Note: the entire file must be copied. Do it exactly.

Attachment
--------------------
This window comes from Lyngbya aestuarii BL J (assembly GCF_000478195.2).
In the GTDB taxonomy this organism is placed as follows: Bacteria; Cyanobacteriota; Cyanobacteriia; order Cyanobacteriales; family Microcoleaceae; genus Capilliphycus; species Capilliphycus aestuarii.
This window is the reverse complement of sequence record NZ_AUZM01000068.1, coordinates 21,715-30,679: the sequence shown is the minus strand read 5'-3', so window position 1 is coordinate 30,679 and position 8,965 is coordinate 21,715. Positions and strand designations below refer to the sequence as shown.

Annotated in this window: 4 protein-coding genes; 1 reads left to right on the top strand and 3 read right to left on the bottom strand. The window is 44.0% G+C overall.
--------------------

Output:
This window comes from Lyngbya aestuarii BL J (assembly GCF_000478195.2).
In the GTDB taxonomy this organism is placed as follows: Bacteria; Cyanobacteriota; Cyanobacteriia; order Cyanobacteriales; family Microcoleaceae; genus Capilliphycus; species Capilliphycus aestuarii.
This window is the reverse complement of sequence record NZ_AUZM01000068.1, coordinates 21,715-30,679: the sequence shown is the minus strand read 5'-3', so window position 1 is coordinate 30,679 and position 8,965 is coordinate 21,715. Positions and strand designations below refer to the sequence as shown.

Annotated in this window: 4 protein-coding genes; 1 reads left to right on the top strand and 3 read right to left on the bottom strand. The window is 44.0% G+C overall.